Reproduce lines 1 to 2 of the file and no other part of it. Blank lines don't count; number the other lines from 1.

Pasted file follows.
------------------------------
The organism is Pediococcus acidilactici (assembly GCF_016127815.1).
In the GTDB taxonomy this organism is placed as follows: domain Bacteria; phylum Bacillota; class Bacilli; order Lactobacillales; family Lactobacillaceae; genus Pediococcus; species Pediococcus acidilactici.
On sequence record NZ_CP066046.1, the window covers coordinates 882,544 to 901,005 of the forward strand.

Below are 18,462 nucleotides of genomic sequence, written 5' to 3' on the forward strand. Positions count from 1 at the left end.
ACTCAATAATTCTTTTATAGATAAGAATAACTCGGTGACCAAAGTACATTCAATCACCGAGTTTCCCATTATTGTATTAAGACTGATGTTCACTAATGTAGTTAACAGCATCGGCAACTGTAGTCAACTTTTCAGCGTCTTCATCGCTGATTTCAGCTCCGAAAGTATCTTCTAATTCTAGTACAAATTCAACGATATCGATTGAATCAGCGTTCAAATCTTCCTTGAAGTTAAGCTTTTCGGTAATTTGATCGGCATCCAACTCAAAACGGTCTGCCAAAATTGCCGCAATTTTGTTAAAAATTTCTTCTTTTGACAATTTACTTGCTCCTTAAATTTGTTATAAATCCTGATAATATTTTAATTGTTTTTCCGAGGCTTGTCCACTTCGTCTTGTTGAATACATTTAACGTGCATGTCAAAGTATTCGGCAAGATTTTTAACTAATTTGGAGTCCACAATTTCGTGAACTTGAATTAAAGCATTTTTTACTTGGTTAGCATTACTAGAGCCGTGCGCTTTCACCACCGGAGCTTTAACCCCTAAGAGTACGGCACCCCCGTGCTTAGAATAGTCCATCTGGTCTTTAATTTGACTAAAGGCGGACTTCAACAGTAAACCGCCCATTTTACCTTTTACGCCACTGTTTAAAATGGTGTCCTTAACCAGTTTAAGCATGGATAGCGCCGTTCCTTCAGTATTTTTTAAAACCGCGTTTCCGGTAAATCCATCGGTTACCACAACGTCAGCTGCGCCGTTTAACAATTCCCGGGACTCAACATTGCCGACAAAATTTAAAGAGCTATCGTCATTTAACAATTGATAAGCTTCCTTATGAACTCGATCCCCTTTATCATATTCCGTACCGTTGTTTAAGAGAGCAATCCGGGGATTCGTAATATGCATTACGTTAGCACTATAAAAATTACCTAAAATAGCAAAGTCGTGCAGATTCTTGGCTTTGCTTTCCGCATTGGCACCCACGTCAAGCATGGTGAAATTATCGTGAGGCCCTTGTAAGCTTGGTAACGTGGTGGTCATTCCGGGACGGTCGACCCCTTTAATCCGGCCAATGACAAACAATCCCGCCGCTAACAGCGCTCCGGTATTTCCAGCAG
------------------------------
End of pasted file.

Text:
The organism is Pediococcus acidilactici (assembly GCF_016127815.1).
In the GTDB taxonomy this organism is placed as follows: domain Bacteria; phylum Bacillota; class Bacilli; order Lactobacillales; family Lactobacillaceae; genus Pediococcus; species Pediococcus acidilactici.